Monday 1 December 2014

Lucky Thamu

Lucky Thamu by Cheryl Kickett-Tucker and Jaylon Tucker (Fremantle Press)
PB RRP $9.99
ISBN 9-781-925-161-304
Reviewed by Neridah McMullin

The Waarda Series are wonderful little books. In Waarda, Noongar is the word(s), for talking and sharing stories and information.

Initiated by renowned Aboriginal artist and writer, Sally Morgan, the series is designed to support the literacy needs of Indigenous children in primary school by making books available to them written by Indigenous authors. Of course, at the same time, it introduces non-Indigenous children to the richness of Indigenous storytelling.
It’s a school holiday and ten-year-old Eli is off to stay with his Thamu (grandfather) and his Garbarli (grandmother). They live in Kalgoorlie in Western Australia and even though it’s a long trip from Perth, it’s worth it. Eli loves his Thamu. He loves listening to his stories and learning about country and about his people.
Thamu also shares his love of camping and prospecting for gold with Eli. He tells a great story about how he stumbled upon a huge gold nugget only ten years before. Eli never tires of this story and loves to hear it over and over. He can’t wait to go looking for gold nuggets with Thamu.
Thamu and Eli’s Uncle Marshall, take Eli camping at White Rabbit Patch. It’s a flat area with a dry creek bed and a large waterhole at the top end of the creek. There are low shrubs and a few trees. Thamu knows how to set up the perfect camp and they sleep in the open in their swags under the stars. They settle in and tell stories around the campfire well into the night. This is the same place Thamu found his gold nugget.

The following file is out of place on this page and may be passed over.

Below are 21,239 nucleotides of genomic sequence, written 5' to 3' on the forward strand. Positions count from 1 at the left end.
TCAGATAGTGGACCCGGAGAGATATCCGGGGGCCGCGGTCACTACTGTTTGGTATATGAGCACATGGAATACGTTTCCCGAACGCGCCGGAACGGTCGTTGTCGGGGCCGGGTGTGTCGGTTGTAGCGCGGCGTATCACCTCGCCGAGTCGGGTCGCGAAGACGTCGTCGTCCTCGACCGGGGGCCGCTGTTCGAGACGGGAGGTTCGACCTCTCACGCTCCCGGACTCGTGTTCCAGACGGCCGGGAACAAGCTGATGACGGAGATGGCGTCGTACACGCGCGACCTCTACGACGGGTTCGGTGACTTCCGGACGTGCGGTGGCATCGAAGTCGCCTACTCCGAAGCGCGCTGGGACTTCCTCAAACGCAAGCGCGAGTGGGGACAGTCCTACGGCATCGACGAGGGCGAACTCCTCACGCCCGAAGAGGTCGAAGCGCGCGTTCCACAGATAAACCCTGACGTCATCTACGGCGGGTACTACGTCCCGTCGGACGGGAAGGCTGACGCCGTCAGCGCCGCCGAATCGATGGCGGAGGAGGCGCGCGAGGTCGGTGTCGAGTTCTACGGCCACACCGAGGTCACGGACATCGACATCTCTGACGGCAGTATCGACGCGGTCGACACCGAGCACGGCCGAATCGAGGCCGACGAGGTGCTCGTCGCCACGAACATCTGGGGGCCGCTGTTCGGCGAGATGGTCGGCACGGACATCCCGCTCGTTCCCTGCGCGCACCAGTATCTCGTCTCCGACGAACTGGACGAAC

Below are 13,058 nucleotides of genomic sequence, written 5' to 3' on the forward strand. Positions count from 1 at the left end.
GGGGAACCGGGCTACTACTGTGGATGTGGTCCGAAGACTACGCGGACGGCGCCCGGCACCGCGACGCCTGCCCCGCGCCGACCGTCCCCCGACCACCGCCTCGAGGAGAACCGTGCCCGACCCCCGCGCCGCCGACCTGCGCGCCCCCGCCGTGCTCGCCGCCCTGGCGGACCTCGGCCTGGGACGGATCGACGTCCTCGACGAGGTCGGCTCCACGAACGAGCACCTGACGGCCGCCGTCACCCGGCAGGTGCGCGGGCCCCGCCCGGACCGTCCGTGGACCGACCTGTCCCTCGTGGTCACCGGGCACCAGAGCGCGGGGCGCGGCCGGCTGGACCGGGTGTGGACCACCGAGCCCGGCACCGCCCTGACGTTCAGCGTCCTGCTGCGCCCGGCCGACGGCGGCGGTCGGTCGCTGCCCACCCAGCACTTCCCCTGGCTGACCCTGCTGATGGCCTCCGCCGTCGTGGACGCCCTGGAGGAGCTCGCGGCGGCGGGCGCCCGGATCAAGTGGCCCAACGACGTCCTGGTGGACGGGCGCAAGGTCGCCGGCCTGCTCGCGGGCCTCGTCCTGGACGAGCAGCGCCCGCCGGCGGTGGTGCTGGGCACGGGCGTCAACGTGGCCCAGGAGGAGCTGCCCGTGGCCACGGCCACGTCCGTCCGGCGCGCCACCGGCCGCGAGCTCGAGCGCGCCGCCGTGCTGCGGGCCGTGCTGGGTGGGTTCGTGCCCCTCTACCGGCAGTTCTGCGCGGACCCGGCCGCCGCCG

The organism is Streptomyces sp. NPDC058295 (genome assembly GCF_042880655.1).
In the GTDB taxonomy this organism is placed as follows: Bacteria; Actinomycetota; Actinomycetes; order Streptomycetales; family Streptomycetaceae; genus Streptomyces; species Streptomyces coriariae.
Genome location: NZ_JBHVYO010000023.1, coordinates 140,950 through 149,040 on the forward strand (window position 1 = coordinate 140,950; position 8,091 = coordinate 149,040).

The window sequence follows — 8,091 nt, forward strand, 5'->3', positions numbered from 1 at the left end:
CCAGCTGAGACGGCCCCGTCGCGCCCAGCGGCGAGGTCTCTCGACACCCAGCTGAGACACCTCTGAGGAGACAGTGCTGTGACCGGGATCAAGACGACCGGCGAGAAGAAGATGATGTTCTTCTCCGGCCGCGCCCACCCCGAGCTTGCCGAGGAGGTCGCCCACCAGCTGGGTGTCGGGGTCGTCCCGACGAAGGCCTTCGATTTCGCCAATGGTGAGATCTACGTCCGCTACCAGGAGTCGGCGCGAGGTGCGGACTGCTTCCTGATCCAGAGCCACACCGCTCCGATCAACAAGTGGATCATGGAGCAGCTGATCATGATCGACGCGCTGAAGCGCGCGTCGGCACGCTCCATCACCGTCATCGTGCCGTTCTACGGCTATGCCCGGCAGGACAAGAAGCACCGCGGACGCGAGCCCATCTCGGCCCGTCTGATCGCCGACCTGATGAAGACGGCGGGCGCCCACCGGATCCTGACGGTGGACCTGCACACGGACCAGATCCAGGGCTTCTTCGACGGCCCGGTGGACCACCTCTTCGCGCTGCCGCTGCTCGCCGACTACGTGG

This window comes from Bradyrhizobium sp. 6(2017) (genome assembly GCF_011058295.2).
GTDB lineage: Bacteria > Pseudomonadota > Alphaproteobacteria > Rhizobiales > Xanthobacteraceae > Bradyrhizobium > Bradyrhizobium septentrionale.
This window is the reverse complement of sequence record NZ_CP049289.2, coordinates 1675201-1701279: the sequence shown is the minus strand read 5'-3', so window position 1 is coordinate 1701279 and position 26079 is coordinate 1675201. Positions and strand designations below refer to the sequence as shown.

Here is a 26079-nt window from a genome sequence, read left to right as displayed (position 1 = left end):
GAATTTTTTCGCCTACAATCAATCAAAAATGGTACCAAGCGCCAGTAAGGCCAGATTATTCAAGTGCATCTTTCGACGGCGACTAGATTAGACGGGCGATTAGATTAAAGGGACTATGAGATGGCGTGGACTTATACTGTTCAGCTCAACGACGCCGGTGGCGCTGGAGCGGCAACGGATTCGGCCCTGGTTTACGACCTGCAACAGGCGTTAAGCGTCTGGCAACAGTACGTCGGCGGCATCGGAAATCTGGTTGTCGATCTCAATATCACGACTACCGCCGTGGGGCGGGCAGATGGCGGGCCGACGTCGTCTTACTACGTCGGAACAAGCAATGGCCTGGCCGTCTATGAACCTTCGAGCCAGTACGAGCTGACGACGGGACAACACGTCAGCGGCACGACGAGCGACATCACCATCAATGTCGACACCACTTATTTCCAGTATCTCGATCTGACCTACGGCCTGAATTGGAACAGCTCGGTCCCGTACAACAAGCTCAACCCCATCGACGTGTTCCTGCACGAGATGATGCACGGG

The next day they go ‘specking’ (looking for gold). Thamu explains how gold nuggets can sit half buried in the burrna yurral (red dirt) and he shows Eli how to lick it and hold it up to the sun to get a reflection from it. After ‘specking’ for a few hours, Eli becomes frustrated at having had no luck in finding gold, until he crosses path with a lucky white rabbit. Eli chases the rabbit for ages, ducking and weaving and diving. Hot and sweaty and dusty, he sits at the entrance of the rabbit burrow and finds before him…a nugget! His first gold nugget.
Beautifully told, I highly recommend Lucky Thamu. It’s a gentle read, about family and love and patience. It’s insightful, giving the reader a strong impression about what the characters’ lives and culture are all about. I very much enjoyed all the indigenous words spaced throughout the text with the English translation next to it in brackets.
Lucky Thamu is an informative and engaging story and the Waarda Series are ideal first chapter books for new readers.
Neridah McMullin is the author of five books for children. Her latest book is an Indigenous folklore story called Kick it to Me! It’s an ‘Aussie rules’ story endorsed by the Australian Football League. Neridah loves family, footy and doing yoga with her cat Carlos (who also just happens to love footy).

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